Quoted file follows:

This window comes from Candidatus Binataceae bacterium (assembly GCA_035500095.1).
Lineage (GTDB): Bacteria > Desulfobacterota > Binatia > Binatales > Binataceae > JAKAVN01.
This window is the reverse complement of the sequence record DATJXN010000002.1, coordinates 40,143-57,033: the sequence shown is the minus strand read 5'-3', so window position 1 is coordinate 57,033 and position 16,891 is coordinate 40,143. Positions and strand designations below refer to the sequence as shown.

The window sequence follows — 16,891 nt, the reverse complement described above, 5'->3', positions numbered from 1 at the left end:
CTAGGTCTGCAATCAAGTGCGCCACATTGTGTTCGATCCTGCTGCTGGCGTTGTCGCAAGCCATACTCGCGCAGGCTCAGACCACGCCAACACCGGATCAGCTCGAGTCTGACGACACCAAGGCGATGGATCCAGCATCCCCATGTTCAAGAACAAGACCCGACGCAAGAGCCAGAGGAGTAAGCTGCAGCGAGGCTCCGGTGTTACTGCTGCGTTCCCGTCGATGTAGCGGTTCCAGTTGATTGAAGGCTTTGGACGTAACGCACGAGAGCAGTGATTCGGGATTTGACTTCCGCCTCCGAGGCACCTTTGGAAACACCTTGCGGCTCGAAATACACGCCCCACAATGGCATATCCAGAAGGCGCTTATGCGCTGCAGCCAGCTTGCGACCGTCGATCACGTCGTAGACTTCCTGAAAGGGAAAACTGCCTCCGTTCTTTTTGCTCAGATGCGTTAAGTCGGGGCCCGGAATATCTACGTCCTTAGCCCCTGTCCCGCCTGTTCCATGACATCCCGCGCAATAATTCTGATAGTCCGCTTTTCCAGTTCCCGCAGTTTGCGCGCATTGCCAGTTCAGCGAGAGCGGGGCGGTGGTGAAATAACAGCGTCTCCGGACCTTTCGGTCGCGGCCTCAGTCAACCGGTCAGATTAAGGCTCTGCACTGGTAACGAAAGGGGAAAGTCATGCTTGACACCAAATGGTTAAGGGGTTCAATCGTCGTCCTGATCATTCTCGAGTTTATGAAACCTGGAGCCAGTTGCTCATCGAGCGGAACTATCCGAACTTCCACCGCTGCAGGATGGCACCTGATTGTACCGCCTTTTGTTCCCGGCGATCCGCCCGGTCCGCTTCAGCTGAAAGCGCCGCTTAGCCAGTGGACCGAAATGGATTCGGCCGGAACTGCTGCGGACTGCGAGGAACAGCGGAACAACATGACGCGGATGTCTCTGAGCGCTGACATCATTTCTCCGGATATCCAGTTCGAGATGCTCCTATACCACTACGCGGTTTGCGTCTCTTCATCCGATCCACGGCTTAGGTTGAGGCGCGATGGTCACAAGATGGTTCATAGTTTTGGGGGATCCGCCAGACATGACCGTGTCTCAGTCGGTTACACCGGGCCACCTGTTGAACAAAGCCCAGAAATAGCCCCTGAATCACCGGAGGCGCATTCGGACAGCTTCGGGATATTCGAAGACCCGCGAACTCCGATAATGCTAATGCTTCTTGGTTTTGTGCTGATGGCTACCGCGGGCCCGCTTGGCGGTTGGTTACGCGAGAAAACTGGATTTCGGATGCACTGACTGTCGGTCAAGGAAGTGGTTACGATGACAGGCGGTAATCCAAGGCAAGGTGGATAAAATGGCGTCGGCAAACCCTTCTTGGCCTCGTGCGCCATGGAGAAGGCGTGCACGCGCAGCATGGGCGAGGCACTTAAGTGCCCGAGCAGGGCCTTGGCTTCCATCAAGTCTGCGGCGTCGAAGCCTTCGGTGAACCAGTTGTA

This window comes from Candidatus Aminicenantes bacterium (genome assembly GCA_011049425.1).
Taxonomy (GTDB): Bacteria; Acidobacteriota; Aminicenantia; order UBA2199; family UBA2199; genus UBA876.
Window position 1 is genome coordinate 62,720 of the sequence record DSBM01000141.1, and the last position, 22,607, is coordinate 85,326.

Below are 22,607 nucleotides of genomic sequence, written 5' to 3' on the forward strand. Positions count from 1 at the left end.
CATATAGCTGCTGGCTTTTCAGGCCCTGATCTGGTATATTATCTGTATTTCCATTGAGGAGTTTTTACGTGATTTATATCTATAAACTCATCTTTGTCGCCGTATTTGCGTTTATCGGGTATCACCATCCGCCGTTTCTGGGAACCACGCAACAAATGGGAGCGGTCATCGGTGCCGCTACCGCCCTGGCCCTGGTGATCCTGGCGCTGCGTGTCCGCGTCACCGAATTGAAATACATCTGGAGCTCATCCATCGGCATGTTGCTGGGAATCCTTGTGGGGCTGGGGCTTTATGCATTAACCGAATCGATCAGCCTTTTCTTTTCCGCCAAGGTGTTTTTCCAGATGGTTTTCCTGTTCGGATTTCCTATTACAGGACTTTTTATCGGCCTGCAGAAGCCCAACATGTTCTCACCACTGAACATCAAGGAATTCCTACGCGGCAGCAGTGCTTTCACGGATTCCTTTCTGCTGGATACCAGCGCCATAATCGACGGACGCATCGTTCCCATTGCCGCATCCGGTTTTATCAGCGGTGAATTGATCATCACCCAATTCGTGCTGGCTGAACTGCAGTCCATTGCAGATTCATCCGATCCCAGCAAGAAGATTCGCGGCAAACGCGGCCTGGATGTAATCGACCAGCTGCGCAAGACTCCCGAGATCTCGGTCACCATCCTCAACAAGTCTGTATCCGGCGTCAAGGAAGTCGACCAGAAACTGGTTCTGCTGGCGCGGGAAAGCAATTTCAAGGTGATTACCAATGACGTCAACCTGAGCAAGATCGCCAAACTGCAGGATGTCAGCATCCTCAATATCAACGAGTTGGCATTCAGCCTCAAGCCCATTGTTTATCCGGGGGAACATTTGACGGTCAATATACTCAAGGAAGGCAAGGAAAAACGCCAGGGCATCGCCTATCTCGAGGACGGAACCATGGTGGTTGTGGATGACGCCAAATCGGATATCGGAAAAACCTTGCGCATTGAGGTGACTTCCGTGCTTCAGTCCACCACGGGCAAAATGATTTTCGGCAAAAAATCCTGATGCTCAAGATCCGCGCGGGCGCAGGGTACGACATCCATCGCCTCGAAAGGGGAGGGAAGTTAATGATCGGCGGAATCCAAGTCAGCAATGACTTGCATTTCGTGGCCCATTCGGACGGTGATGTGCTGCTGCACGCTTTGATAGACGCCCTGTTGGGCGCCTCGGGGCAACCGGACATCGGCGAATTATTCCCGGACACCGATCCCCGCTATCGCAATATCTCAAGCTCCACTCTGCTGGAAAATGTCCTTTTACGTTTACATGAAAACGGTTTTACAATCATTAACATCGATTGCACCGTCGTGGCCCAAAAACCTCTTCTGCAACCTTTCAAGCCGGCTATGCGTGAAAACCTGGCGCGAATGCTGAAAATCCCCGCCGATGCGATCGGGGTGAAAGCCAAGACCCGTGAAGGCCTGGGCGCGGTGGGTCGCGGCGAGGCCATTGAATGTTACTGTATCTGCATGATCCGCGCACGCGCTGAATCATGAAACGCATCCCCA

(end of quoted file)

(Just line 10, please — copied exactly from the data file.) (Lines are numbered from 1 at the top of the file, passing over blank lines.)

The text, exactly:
CATATAGCTGCTGGCTTTTCAGGCCCTGATCTGGTATATTATCTGTATTTCCATTGAGGAGTTTTTACGTGATTTATATCTATAAACTCATCTTTGTCGCCGTATTTGCGTTTATCGGGTATCACCATCCGCCGTTTCTGGGAACCACGCAACAAATGGGAGCGGTCATCGGTGCCGCTACCGCCCTGGCCCTGGTGATCCTGGCGCTGCGTGTCCGCGTCACCGAATTGAAATACATCTGGAGCTCATCCATCGGCATGTTGCTGGGAATCCTTGTGGGGCTGGGGCTTTATGCATTAACCGAATCGATCAGCCTTTTCTTTTCCGCCAAGGTGTTTTTCCAGATGGTTTTCCTGTTCGGATTTCCTATTACAGGACTTTTTATCGGCCTGCAGAAGCCCAACATGTTCTCACCACTGAACATCAAGGAATTCCTACGCGGCAGCAGTGCTTTCACGGATTCCTTTCTGCTGGATACCAGCGCCATAATCGACGGACGCATCGTTCCCATTGCCGCATCCGGTTTTATCAGCGGTGAATTGATCATCACCCAATTCGTGCTGGCTGAACTGCAGTCCATTGCAGATTCATCCGATCCCAGCAAGAAGATTCGCGGCAAACGCGGCCTGGATGTAATCGACCAGCTGCGCAAGACTCCCGAGATCTCGGTCACCATCCTCAACAAGTCTGTATCCGGCGTCAAGGAAGTCGACCAGAAACTGGTTCTGCTGGCGCGGGAAAGCAATTTCAAGGTGATTACCAATGACGTCAACCTGAGCAAGATCGCCAAACTGCAGGATGTCAGCATCCTCAATATCAACGAGTTGGCATTCAGCCTCAAGCCCATTGTTTATCCGGGGGAACATTTGACGGTCAATATACTCAAGGAAGGCAAGGAAAAACGCCAGGGCATCGCCTATCTCGAGGACGGAACCATGGTGGTTGTGGATGACGCCAAATCGGATATCGGAAAAACCTTGCGCATTGAGGTGACTTCCGTGCTTCAGTCCACCACGGGCAAAATGATTTTCGGCAAAAAATCCTGATGCTCAAGATCCGCGCGGGCGCAGGGTACGACATCCATCGCCTCGAAAGGGGAGGGAAGTTAATGATCGGCGGAATCCAAGTCAGCAATGACTTGCATTTCGTGGCCCATTCGGACGGTGATGTGCTGCTGCACGCTTTGATAGACGCCCTGTTGGGCGCCTCGGGGCAACCGGACATCGGCGAATTATTCCCGGACACCGATCCCCGCTATCGCAATATCTCAAGCTCCACTCTGCTGGAAAATGTCCTTTTACGTTTACATGAAAACGGTTTTACAATCATTAACATCGATTGCACCGTCGTGGCCCAAAAACCTCTTCTGCAACCTTTCAAGCCGGCTATGCGTGAAAACCTGGCGCGAATGCTGAAAATCCCCGCCGATGCGATCGGGGTGAAAGCCAAGACCCGTGAAGGCCTGGGCGCGGTGGGTCGCGGCGAGGCCATTGAATGTTACTGTATCTGCATGATCCGCGCACGCGCTGAATCATGAAACGCATCCCCA